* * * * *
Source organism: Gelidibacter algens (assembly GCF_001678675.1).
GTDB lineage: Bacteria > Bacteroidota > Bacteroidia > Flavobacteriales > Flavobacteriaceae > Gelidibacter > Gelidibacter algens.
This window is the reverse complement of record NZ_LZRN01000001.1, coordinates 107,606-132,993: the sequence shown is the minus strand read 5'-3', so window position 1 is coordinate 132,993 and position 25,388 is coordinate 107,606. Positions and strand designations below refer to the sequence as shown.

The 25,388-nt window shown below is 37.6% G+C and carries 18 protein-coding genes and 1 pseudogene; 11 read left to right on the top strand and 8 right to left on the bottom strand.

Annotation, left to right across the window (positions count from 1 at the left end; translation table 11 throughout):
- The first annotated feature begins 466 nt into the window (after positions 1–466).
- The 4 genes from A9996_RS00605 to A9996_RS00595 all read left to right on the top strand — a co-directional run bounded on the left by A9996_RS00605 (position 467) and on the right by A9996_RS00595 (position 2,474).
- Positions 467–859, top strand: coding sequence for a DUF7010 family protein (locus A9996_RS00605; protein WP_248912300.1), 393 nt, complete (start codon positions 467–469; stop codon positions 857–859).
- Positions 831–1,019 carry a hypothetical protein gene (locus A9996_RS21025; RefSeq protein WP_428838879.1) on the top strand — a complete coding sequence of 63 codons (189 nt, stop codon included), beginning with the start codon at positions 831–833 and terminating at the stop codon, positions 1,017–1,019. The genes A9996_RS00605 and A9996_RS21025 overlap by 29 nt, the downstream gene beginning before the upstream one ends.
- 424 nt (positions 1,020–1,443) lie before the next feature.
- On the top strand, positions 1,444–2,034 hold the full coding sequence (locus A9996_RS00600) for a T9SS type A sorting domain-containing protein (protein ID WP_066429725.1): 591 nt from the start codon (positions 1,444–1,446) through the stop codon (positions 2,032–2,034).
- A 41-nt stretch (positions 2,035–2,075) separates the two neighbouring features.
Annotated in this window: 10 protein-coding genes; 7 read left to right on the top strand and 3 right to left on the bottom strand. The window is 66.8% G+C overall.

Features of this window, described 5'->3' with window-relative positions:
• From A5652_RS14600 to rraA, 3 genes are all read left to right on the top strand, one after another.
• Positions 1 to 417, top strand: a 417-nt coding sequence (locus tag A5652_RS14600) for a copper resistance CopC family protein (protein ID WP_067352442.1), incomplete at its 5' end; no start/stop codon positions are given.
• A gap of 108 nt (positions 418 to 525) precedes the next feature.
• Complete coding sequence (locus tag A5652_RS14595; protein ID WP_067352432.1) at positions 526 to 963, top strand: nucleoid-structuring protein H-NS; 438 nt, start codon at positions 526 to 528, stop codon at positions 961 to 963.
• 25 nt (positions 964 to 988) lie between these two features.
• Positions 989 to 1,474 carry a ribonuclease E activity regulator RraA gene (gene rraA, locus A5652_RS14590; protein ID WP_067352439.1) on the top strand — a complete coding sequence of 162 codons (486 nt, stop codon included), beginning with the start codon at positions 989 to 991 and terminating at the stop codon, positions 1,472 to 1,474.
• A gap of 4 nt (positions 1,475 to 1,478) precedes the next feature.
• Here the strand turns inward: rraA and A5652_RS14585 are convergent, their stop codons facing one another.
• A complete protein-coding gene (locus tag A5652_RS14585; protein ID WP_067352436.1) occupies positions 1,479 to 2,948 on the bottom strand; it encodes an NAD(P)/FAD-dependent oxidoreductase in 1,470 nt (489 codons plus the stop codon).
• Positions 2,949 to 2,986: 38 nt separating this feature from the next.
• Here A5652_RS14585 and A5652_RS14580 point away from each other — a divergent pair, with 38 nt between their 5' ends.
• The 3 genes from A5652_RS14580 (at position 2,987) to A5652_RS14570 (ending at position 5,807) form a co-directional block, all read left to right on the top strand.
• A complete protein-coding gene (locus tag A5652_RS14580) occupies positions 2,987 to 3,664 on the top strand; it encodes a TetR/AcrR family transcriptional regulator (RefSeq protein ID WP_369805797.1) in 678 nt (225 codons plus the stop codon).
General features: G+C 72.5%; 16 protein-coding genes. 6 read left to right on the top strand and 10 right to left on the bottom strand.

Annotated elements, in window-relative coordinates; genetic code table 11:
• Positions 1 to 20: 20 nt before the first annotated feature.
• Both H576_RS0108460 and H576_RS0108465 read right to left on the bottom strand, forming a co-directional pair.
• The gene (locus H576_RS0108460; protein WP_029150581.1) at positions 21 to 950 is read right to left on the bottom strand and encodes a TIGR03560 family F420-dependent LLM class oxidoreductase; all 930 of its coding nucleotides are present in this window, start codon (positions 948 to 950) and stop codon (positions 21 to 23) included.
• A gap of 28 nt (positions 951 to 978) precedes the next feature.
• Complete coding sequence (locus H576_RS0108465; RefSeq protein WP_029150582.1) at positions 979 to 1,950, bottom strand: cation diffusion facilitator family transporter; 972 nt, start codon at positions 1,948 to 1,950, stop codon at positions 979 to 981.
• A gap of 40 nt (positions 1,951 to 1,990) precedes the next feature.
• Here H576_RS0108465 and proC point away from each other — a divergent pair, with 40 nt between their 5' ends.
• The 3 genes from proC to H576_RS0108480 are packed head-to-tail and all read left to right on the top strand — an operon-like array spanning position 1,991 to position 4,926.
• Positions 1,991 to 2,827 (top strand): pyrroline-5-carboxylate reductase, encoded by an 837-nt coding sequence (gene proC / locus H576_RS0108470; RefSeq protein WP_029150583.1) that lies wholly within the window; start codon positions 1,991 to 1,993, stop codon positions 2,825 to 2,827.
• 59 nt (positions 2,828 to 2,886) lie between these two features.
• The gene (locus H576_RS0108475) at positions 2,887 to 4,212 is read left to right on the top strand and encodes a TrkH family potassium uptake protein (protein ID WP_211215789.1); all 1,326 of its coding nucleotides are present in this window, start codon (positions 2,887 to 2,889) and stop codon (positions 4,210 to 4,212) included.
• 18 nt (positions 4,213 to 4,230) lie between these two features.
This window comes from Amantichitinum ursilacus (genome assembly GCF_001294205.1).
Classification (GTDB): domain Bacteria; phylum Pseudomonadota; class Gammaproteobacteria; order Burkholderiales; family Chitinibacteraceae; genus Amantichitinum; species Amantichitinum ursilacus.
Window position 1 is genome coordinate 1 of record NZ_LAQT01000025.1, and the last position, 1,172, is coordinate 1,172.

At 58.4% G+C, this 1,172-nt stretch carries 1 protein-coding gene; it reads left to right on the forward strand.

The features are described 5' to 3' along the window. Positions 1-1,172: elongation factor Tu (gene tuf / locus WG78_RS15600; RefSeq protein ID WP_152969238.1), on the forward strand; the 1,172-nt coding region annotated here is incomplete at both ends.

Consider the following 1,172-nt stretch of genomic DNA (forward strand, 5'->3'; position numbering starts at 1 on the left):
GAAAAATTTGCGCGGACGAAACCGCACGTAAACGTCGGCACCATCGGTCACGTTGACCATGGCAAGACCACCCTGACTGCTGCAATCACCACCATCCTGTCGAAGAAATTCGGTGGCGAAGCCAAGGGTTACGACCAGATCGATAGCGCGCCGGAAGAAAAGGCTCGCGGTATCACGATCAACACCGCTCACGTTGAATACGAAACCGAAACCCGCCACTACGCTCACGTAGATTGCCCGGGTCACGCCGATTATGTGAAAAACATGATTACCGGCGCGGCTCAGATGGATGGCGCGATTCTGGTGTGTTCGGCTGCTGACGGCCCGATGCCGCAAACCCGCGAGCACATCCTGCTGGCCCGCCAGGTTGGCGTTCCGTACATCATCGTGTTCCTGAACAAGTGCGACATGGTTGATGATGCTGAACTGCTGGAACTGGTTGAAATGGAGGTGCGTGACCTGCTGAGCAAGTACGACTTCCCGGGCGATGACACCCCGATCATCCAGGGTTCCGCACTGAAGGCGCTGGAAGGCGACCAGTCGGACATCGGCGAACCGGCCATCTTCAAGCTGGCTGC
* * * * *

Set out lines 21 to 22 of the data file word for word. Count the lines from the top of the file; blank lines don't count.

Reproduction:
• A gap of 4 nt (positions 1,475 to 1,478) precedes the next feature.
• Here the strand turns inward: rraA and A5652_RS14585 are convergent, their stop codons facing one another.